Ultraviolet Bird Photography
 
 
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About the Photos

When I first learned that birds can see ultraviolet light, I was enticed by the possibility that they might have hidden patterns in their feathers that would be invisible to the human eye. I could hardly find any ultraviolet photos of birds. To satisfy my curiosity, I would have to spend about a year putting together a special camera system and get the photos myself. Now we can finally begin to answer the question, "What do birds look like, to other birds?".

Even though I was able to photograph birds using an ultraviolet camera, there is simply no way for the human eye to perceive the full range of colors that a bird can see. To display the photos, it was necessary to compress the broad spectrum of colors, perceived by birds, into the narrower spectrum perceived by the human eye. Something is lost, but at the same time we become able to appreciate some of the hidden colors that were previously known only to birds.

The first step is to squeeze all the colors of human vision into just the green-yellow-red part of the spectrum. Blue objects become green, and that frees up the blue part of the spectrum to be able to show the ultraviolet there.

1. 
 
   

what humans see

colors reassigned
  

combined photo
            
2.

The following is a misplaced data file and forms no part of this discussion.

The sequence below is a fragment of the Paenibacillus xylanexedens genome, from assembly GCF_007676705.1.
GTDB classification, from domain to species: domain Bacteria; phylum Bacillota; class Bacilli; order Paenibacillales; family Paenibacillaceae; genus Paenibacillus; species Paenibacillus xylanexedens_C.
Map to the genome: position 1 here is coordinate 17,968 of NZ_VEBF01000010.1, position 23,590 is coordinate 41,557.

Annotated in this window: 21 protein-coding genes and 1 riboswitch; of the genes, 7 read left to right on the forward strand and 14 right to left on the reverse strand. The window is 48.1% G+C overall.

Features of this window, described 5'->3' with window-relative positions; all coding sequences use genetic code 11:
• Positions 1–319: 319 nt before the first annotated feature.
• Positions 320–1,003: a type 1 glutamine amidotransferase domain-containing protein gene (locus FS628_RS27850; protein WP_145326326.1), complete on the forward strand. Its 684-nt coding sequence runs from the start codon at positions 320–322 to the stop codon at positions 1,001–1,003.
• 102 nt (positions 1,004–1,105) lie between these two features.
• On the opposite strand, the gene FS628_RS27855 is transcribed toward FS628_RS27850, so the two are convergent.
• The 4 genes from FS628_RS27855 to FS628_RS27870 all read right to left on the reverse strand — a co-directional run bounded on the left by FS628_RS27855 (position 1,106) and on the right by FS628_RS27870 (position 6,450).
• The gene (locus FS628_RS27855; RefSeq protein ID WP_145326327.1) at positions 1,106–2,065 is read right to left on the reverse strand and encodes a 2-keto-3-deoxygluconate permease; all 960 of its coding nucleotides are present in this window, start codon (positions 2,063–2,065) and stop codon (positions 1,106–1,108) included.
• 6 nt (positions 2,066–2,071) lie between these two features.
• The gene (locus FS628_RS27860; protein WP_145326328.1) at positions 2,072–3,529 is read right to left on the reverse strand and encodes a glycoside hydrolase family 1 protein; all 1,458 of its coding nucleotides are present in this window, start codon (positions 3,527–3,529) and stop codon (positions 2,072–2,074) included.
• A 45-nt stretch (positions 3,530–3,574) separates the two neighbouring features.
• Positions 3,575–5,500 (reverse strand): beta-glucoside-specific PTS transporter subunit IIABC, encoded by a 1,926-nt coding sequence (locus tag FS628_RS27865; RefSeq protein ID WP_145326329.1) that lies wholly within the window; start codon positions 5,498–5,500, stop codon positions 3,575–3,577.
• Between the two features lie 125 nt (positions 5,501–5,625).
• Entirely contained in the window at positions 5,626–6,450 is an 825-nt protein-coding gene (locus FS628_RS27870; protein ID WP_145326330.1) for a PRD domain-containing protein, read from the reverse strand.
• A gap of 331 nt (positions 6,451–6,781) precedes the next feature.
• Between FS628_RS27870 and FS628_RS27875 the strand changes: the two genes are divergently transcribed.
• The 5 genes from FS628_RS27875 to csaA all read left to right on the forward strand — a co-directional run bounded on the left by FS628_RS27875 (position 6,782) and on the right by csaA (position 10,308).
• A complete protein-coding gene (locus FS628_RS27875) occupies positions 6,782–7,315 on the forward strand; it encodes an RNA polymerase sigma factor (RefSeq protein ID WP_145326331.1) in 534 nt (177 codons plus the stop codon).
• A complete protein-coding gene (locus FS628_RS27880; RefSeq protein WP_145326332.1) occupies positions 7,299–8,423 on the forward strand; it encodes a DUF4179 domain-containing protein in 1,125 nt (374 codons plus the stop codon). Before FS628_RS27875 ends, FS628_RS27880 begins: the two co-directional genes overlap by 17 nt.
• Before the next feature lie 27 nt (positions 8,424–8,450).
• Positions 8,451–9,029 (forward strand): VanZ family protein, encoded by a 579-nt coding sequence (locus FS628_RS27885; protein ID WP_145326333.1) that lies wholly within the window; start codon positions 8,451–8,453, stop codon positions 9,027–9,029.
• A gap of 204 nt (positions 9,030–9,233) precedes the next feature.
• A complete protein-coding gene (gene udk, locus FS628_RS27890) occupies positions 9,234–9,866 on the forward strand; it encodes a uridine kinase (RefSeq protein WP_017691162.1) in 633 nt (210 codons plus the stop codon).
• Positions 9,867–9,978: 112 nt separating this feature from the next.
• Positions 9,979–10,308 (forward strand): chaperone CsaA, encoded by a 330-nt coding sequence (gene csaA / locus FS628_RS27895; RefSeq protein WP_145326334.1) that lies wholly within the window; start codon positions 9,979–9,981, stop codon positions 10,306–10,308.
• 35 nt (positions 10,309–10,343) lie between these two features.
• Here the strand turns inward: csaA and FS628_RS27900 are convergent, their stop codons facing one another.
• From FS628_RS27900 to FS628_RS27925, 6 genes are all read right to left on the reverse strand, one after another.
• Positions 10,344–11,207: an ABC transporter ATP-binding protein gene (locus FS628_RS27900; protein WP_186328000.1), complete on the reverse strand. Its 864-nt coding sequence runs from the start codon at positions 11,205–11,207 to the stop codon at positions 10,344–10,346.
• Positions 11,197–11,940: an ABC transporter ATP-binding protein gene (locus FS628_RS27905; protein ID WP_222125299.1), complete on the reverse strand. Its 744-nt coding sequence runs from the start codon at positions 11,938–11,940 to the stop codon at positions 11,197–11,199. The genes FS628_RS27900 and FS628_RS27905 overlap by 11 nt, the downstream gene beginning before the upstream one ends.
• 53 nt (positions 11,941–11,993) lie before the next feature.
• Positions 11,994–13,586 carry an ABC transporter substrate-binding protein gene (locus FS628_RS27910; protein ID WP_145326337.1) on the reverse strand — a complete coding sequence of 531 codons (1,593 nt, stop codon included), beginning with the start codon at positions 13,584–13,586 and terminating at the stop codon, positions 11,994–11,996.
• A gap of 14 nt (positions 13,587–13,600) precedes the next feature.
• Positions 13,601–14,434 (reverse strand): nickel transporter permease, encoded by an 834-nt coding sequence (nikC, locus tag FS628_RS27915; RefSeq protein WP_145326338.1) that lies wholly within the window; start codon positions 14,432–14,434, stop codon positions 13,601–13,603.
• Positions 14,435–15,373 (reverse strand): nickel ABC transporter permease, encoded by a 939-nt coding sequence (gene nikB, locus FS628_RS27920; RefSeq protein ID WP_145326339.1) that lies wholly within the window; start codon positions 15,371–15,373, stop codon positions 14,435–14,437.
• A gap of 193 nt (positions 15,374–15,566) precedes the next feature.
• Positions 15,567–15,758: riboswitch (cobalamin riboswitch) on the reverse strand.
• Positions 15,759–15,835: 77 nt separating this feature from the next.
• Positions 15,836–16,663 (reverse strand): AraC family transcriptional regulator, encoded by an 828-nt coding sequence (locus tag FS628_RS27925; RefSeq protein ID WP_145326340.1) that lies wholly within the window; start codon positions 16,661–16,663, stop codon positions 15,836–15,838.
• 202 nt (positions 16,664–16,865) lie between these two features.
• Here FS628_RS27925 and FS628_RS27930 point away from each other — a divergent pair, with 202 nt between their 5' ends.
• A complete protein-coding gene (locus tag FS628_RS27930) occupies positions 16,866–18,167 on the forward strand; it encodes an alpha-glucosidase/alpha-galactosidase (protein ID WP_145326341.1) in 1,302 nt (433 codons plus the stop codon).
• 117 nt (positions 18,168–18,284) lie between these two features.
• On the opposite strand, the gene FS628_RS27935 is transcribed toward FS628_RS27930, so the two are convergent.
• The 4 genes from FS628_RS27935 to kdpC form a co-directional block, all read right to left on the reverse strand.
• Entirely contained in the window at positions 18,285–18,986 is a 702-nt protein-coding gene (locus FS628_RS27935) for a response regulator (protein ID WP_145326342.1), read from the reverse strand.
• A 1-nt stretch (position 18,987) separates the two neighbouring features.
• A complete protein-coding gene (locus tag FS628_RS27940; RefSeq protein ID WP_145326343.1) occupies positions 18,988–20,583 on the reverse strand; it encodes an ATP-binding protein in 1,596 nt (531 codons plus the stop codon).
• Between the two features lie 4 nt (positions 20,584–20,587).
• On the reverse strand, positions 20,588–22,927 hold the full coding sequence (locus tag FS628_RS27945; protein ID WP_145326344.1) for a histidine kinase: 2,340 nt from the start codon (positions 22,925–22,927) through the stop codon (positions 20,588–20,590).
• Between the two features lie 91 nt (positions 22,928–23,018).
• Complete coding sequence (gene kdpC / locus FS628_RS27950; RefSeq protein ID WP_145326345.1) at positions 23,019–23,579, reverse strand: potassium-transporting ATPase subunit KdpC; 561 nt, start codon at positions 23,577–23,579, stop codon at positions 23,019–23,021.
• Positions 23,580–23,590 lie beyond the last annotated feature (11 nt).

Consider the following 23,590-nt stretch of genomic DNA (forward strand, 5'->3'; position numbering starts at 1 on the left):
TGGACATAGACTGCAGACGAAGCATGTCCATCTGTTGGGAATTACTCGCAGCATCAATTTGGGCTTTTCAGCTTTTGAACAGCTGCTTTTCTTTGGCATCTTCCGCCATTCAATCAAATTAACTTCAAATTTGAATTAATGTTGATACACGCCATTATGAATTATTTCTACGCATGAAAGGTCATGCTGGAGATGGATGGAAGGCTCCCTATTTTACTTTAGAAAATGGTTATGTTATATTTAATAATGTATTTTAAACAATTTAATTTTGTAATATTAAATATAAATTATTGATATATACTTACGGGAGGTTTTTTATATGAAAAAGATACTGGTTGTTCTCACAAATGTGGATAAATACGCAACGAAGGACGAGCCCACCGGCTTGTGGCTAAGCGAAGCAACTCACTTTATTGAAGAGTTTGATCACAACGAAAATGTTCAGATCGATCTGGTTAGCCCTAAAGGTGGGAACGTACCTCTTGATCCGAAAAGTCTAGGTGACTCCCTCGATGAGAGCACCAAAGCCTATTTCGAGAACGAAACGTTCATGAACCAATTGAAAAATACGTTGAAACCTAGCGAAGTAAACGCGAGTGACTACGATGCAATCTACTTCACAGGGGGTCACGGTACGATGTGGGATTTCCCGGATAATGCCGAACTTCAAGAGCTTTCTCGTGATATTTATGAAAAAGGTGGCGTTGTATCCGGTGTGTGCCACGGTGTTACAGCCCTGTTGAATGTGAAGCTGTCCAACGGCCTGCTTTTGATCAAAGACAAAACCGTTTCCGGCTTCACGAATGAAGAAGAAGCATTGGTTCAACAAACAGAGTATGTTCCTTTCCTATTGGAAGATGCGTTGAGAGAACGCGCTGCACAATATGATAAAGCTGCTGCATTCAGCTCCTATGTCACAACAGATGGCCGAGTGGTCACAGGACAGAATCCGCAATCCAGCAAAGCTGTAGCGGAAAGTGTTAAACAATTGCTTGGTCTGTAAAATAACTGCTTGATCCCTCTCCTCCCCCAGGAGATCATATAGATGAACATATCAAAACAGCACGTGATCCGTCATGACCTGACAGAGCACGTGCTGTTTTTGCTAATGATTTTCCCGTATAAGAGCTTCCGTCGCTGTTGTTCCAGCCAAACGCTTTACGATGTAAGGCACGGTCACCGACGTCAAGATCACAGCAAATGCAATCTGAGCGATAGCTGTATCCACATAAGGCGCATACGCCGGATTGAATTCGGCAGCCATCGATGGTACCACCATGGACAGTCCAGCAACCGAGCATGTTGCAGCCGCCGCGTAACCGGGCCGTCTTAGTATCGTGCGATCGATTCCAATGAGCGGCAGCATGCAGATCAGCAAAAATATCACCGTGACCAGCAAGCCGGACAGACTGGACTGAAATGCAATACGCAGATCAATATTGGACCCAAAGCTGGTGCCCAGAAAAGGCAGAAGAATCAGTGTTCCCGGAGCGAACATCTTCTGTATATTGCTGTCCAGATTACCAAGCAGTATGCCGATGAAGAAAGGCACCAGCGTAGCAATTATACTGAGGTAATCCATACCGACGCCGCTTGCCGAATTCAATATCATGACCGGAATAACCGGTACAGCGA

ultraviolet photo

ultraviolet assigned to blue

The ultraviolet photo is converted to blue. The blue picture is then added to the green-red picture, bringing it back to full color. Now the ultraviolet plays a role in shaping the colors in the photo.

On some web sites, you can find supposed examples of "bird vision", which are completely fabricated. It's good, they are at least teaching the concept that birds can see colors that humans can't see. But I wanted to produce images that actually correspond to what is captured by a bird's eye.

Ultraviolet adds a hidden dimension of color. Two objects can appear the same color to the human eye, but they will be two different colors to a bird. This project has provided a glimpse of what the world looks like to a bird, and it also allows us to appreciate the amazing variety of birds at a new level.

If you have any questions or would like to reproduce any of the images, for example on your web site, please send email to .

 

   
   

 

All images © Nathan Chronister.